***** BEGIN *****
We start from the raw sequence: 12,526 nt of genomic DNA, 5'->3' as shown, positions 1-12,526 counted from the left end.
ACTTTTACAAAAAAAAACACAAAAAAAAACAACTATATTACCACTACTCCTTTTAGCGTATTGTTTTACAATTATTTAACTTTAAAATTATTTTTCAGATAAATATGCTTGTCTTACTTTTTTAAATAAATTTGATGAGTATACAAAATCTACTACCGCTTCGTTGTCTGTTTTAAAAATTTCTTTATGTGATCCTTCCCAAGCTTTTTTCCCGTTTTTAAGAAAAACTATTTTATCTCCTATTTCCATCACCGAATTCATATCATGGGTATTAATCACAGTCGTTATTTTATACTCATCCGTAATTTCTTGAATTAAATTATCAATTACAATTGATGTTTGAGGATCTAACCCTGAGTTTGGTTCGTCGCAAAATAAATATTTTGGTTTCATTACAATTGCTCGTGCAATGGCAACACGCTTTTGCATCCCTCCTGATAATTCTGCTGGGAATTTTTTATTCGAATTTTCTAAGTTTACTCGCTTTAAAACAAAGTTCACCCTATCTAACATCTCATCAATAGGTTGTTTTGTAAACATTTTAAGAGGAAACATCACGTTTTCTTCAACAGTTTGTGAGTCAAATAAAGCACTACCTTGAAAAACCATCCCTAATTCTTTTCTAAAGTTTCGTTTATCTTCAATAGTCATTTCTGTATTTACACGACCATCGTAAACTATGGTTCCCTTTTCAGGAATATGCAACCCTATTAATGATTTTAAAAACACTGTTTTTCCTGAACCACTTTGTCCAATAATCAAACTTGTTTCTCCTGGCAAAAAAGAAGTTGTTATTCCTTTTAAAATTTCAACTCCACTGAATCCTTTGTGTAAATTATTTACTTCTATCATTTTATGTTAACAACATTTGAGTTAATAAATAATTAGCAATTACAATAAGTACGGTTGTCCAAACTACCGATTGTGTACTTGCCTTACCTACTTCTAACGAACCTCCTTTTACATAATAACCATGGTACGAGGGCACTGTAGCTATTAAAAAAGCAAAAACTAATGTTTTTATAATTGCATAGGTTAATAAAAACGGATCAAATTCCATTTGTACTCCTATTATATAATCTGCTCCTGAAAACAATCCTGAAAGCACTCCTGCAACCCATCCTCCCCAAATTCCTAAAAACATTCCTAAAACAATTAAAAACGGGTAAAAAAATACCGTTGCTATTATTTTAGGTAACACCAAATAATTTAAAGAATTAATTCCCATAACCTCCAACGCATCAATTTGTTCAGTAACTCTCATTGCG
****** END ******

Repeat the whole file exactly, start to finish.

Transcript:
We start from the raw sequence: 12,526 nt of genomic DNA, 5'->3' as shown, positions 1-12,526 counted from the left end.
ACTTTTACAAAAAAAAACACAAAAAAAAACAACTATATTACCACTACTCCTTTTAGCGTATTGTTTTACAATTATTTAACTTTAAAATTATTTTTCAGATAAATATGCTTGTCTTACTTTTTTAAATAAATTTGATGAGTATACAAAATCTACTACCGCTTCGTTGTCTGTTTTAAAAATTTCTTTATGTGATCCTTCCCAAGCTTTTTTCCCGTTTTTAAGAAAAACTATTTTATCTCCTATTTCCATCACCGAATTCATATCATGGGTATTAATCACAGTCGTTATTTTATACTCATCCGTAATTTCTTGAATTAAATTATCAATTACAATTGATGTTTGAGGATCTAACCCTGAGTTTGGTTCGTCGCAAAATAAATATTTTGGTTTCATTACAATTGCTCGTGCAATGGCAACACGCTTTTGCATCCCTCCTGATAATTCTGCTGGGAATTTTTTATTCGAATTTTCTAAGTTTACTCGCTTTAAAACAAAGTTCACCCTATCTAACATCTCATCAATAGGTTGTTTTGTAAACATTTTAAGAGGAAACATCACGTTTTCTTCAACAGTTTGTGAGTCAAATAAAGCACTACCTTGAAAAACCATCCCTAATTCTTTTCTAAAGTTTCGTTTATCTTCAATAGTCATTTCTGTATTTACACGACCATCGTAAACTATGGTTCCCTTTTCAGGAATATGCAACCCTATTAATGATTTTAAAAACACTGTTTTTCCTGAACCACTTTGTCCAATAATCAAACTTGTTTCTCCTGGCAAAAAAGAAGTTGTTATTCCTTTTAAAATTTCAACTCCACTGAATCCTTTGTGTAAATTATTTACTTCTATCATTTTATGTTAACAACATTTGAGTTAATAAATAATTAGCAATTACAATAAGTACGGTTGTCCAAACTACCGATTGTGTACTTGCCTTACCTACTTCTAACGAACCTCCTTTTACATAATAACCATGGTACGAGGGCACTGTAGCTATTAAAAAAGCAAAAACTAATGTTTTTATAATTGCATAGGTTAATAAAAACGGATCAAATTCCATTTGTACTCCTATTATATAATCTGCTCCTGAAAACAATCCTGAAAGCACTCCTGCAACCCATCCTCCCCAAATTCCTAAAAACATTCCTAAAACAATTAAAAACGGGTAAAAAAATACCGTTGCTATTATTTTAGGTAACACCAAATAATTTAAAGAATTAATTCCCATAACCTCCAACGCATCAATTTGTTCAGTAACTCTCATTGCG